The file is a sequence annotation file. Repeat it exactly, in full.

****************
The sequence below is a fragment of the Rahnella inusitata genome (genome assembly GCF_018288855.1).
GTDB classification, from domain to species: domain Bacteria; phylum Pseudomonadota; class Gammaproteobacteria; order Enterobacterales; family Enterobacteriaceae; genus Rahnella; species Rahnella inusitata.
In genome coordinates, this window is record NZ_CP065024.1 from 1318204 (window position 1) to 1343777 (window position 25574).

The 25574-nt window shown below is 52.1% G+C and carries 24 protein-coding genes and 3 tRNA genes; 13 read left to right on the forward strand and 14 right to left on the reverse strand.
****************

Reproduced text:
The sequence below is a fragment of the Rahnella inusitata genome (genome assembly GCF_018288855.1).
GTDB classification, from domain to species: domain Bacteria; phylum Pseudomonadota; class Gammaproteobacteria; order Enterobacterales; family Enterobacteriaceae; genus Rahnella; species Rahnella inusitata.
In genome coordinates, this window is record NZ_CP065024.1 from 1318204 (window position 1) to 1343777 (window position 25574).

The 25574-nt window shown below is 52.1% G+C and carries 24 protein-coding genes and 3 tRNA genes; 13 read left to right on the forward strand and 14 right to left on the reverse strand.